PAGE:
By S. Pulse
The LBJ Foundation honored Willie Nelson by awarding him their most prestigious honor, the “Liberty and Justice for All Award.” This humanitarian award was presented at a gala held at the LBJ Library on the University of Texas campus. Willie Nelson received the award accompanied by his wife Annie Nelson. Also in attendance were President and Mrs. Johnson’s daughters, Lynda Johnson Robb, and Luci Baines Johnson, who presented Nelson with his award. In fact, most of the extended multi-generational Johnson family was in attendance; they were a good-looking crew that exemplified Texas glam, adding boots and cowboy hats to their evening attire.
Check out our red carpet photos from the event here.
Walking the orange carpet at the event, Luci Baines Johnson shared with us her take on Nelson’s contributions, “When I think of rural America and I think of bringing them justice, I think of Willie Nelson. Willie Nelson has taken up the cause and made sure that all of the rest of us know that this (farmland assistance) is critical for us all, and not just rural Americans. Willie has made sure that we are all on the front row for this cause and tonight we are going to be on the front row for Willie to remind him of the importance of his contributions.”
Artist Lyle Lovett, who performed at the gala, told us “This is a humanitarian award and as a humanitarian Willie’s greatest contribution is just how he is every day with anybody that he meets. He is such a kind person, a kind soul. He makes time for anyone that wants to speak to him. He makes everyone feel special. He is such a great example of how to be as a person, and how to be as an artist. His songs set the bar high and give you something to shoot for as you are writing a song. Willie Nelson lives his life as his values every day. And he has always been so kind to me. For him to receive a humanitarian award is such an appropriate thing because he is just one of the best humans that God ever made.”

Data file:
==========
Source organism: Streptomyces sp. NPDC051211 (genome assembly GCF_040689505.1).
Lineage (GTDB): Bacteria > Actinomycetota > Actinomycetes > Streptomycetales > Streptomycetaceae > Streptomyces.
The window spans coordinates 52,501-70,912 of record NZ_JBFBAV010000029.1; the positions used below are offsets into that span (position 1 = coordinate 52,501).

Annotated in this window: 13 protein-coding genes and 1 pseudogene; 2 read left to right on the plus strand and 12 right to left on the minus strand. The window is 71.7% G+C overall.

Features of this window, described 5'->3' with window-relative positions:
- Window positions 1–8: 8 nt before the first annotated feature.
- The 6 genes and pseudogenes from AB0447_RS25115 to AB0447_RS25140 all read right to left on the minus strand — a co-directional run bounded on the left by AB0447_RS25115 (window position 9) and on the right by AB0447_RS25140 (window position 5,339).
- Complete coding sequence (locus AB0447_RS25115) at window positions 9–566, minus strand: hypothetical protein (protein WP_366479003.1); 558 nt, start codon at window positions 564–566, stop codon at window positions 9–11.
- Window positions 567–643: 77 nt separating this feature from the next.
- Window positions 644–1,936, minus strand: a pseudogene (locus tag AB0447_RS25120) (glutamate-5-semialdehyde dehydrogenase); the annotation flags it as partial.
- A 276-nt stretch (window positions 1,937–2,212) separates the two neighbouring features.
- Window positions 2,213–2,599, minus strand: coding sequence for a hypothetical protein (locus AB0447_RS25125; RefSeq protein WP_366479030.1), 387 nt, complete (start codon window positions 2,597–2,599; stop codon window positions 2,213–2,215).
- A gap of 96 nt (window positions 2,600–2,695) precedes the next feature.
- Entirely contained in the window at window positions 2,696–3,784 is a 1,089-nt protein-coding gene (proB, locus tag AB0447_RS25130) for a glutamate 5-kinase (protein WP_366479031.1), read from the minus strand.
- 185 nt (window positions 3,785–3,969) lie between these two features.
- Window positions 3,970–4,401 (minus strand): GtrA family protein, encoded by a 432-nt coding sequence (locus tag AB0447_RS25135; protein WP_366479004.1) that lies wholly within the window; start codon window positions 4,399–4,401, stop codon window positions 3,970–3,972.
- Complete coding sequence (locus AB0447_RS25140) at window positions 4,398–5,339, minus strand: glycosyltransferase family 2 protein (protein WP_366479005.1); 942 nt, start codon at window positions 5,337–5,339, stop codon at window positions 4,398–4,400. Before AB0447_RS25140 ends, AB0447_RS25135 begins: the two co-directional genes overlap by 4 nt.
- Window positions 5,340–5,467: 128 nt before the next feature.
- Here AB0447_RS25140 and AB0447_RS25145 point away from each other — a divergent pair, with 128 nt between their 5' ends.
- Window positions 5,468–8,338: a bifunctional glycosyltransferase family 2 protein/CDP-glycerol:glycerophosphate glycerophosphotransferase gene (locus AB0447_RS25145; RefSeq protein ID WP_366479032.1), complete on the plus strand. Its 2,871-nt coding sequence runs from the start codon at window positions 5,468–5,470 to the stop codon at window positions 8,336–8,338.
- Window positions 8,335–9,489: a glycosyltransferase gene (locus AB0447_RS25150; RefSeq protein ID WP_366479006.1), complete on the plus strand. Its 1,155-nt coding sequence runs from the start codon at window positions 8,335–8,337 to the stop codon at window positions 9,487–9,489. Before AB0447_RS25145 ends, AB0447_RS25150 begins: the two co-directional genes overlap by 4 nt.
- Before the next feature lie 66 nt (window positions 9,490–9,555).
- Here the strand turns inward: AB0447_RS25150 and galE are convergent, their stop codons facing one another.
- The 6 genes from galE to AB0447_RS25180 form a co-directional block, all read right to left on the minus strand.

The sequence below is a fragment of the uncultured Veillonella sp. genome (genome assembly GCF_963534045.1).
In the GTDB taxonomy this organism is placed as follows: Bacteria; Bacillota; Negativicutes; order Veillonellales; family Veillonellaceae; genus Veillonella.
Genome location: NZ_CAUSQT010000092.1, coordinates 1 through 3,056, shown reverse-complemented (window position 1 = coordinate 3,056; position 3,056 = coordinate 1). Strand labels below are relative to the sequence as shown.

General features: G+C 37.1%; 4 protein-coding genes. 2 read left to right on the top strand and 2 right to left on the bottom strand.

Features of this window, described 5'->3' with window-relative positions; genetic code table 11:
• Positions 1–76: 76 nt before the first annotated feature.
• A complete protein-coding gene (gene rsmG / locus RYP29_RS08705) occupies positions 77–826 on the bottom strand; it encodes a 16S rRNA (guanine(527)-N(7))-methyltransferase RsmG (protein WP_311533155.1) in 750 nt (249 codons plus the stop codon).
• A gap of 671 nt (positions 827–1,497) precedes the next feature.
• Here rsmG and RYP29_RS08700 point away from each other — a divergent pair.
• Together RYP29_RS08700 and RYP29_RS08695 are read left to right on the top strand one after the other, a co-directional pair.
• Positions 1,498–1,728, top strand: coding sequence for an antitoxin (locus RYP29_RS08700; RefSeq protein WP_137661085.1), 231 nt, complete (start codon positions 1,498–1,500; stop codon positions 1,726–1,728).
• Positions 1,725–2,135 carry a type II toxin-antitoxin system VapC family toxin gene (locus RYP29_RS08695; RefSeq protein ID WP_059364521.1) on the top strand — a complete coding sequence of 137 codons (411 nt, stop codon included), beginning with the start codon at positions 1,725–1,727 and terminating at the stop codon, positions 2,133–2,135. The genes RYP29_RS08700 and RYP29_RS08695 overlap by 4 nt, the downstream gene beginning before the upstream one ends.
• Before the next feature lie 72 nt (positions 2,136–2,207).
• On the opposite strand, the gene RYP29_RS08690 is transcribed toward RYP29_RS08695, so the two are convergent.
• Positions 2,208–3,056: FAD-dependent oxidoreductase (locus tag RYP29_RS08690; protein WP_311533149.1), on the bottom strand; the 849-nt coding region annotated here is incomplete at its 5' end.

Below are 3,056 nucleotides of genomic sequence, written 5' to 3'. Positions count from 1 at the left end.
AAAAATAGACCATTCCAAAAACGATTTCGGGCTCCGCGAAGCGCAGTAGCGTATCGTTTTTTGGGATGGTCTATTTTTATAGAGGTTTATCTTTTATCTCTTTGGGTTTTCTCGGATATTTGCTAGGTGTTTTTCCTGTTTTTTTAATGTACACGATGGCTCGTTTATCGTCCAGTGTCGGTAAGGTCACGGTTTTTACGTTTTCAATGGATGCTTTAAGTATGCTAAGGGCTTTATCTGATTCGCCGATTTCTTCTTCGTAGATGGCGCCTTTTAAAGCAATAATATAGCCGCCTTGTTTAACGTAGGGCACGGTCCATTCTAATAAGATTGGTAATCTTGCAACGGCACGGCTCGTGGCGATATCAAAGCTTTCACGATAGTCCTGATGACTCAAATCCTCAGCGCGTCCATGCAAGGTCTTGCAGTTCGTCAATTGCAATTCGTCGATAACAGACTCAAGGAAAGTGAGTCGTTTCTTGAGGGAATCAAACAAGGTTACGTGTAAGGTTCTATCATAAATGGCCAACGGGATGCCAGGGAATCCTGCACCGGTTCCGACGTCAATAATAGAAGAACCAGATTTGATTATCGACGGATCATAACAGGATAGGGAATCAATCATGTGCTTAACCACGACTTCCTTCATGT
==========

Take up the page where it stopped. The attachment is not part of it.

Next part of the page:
Larry Temple, Chairman of the LBJ Foundation, summed up the suitability of the evening’s humanitarian award perfectly by saying, “The award fits Willie, and Willie fits the award. No one has done more for the American farmer than Willie.”
While a late U.S. President and a country music outlaw may seem to be an unlikely pairing, it is their shared advocacy for farmers and rural communities that is the basis for creating the newly established “Willie Nelson Endowment for Uplifting Rural Communities.” The net proceeds from the gala will support this program. The endeavor will focus on eliminating hunger, providing sustainable agriculture, promoting resilient energy, creating sustainable water programs, and aiding with natural disaster recovery to rural and agricultural communities.